Cathleen Allison, Associated Press
Nevada Assemblywoman Peggy Pierce, D-Las Vegas, introduced a measure Tuesday, April 5, 2011, at the Legislature in Carson City, Nev., that would increase state taxes on cigarettes and alcohol.

CARSON CITY, Nev. — Smokers and drinkers would pay higher levies to indulge their vices under two bills considered Tuesday by Nevada lawmakers.

Assemblywoman Peggy Pierce, D-Las Vegas, said the goal of AB333 is to raise badly needed revenue during the recession.

"We are suffering more deeply and longer than any other state in the country," Pierce said.

Pierce, who has four tax proposals in the Legislature, took aim at comments by Republican Gov. Brian Sandoval and the GOP that state government is too big.

"We could hire 10,000 government workers tomorrow and Nevada would still have the smallest government in the country," Pierce told the Assembly Committee on Taxation.

AB333 would increase the per-pack tax on cigarettes from 80 cents to $1.70

The proposed hike in alcohol taxes varies by alcohol percentage content, but the levy on hard liquor would jump from $3.60 to $4.50 a gallon.

Pierce said her proposal would add 6 cents to the cost of a bottle of wine. The 45-cent bump for a bottle of liqueur, she said, "is not going to stop you" from buying it.

Health advocates, including the American Lung Association, March of Dimes, and American Cancer Society, said raising tobacco taxes would decrease preventable deaths and deter young people from taking up smoking.

Jennifer Hadayia, public health program manager for the Washoe County Health District, said Nevada ranks third in the nation in adult deaths attributable to smoking, at 343 per 100,000 population.

The state ranks ninth in adults who smoke — 22 percent — and 20th in smoking among youth, at 10.2 percent.

Critics of the levies countered that instead of padding state coffers, people would cut back on their habits or buy the products on the black market or Internet.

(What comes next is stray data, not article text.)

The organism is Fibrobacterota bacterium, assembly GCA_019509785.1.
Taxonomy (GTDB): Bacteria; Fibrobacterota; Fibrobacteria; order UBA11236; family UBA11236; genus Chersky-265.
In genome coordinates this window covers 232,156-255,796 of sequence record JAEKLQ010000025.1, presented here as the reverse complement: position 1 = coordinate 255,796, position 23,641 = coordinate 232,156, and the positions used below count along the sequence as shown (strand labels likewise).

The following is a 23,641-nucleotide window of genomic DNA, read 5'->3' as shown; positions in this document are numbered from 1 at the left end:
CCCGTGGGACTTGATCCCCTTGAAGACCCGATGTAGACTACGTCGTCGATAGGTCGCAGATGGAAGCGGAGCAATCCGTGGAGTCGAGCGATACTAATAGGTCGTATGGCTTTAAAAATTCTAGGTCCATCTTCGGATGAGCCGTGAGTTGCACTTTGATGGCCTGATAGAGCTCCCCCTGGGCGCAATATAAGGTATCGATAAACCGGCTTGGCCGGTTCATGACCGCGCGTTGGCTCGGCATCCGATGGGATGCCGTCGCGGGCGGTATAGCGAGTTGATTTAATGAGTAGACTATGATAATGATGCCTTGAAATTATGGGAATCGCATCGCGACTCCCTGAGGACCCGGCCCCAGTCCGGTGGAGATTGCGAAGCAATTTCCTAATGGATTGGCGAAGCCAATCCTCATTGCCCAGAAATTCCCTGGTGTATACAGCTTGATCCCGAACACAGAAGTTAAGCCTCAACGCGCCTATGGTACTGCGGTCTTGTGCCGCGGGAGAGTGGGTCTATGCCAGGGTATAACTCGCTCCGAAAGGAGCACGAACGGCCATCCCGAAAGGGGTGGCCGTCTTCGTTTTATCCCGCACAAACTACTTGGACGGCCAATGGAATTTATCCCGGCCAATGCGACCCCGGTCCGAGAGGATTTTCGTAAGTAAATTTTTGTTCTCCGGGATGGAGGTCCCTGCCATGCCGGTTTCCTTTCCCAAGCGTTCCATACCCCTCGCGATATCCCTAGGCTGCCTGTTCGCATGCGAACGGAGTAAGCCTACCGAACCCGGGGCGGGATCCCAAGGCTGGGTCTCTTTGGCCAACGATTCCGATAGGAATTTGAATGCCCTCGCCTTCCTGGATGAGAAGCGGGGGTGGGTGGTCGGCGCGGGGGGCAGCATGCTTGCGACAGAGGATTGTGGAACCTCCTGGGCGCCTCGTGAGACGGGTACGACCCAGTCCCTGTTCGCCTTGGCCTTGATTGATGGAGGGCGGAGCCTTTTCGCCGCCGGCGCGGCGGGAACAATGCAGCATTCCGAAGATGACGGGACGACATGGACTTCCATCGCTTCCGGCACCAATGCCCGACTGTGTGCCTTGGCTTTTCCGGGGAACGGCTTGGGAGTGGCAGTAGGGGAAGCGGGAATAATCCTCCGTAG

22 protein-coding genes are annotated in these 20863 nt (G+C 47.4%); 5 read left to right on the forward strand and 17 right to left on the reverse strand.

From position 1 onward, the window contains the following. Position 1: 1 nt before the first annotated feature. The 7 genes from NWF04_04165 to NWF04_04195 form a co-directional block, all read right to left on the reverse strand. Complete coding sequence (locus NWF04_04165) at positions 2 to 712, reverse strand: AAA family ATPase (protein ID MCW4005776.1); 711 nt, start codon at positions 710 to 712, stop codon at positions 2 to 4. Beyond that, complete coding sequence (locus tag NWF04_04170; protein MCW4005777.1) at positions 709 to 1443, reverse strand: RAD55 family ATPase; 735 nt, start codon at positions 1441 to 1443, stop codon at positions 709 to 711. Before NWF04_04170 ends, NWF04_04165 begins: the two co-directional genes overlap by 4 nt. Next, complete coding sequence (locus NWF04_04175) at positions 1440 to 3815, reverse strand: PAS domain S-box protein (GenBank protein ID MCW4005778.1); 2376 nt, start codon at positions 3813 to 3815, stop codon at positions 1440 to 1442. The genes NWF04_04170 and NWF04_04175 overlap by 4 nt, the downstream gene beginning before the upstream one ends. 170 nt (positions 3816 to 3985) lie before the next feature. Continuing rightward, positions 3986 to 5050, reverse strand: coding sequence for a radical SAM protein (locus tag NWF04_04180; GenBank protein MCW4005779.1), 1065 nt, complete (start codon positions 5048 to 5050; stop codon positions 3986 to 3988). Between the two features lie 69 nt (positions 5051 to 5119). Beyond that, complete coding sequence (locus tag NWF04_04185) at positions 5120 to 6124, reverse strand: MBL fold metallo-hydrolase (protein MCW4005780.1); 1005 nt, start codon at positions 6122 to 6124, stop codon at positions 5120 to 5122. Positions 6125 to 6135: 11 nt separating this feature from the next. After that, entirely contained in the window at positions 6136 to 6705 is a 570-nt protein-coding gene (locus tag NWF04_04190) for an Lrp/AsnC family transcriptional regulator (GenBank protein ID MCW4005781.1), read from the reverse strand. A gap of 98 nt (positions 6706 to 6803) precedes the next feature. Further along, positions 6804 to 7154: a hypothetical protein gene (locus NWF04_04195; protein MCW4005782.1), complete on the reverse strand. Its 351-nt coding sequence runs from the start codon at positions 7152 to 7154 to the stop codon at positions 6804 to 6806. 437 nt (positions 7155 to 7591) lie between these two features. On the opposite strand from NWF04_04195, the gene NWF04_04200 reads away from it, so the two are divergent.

Assemblyman Ed Goedhart, R-Amargosa Valley, questioned the motive of the tax increase.

"When you get into this public policy, a lot of it is about freedom of choice," he said. "To single out tobacco as an unhealthy activity, there's a lot of unhealthy activities out there."

Another tax bill, SB386, was considered by the Senate Revenue Committee. That measure would raise the cigarette tax to $2 a pack but does not hike taxes on alcohol.

No action was taken Tuesday by either the Senate or Assembly committees on the bills. Sandoval has said he won't raise taxes.

Retailers, distillery groups and tobacco lobbyists opposed both bills, as did sellers of premium cigars, who said the tax would up the cost of a high-price stogie by $1.50 to $3.00.

Keith Lee, representing the Distilled Spirits Council of the United States, said alcohol taxes already account for 54 percent of the purchase price of a bottle of booze, and that higher taxes would hit Nevada's tourism and hospitality industry particularly hard.

If higher taxes are imposed, sales of spirits could fall by 120,000 gallons; wine by 90,000 gallons; and beer by 340,000 gallons.

Sean T. Higgins, representing Terrible Herbst gasoline and convenience stores, said sales of beer, wine and cigarettes account for more than 50 percent of sales at its stores statewide.

"Over 60 percent of our customers ... purchase another item," he said, arguing that increases in sin taxes would lead to a decline in other purchases as well.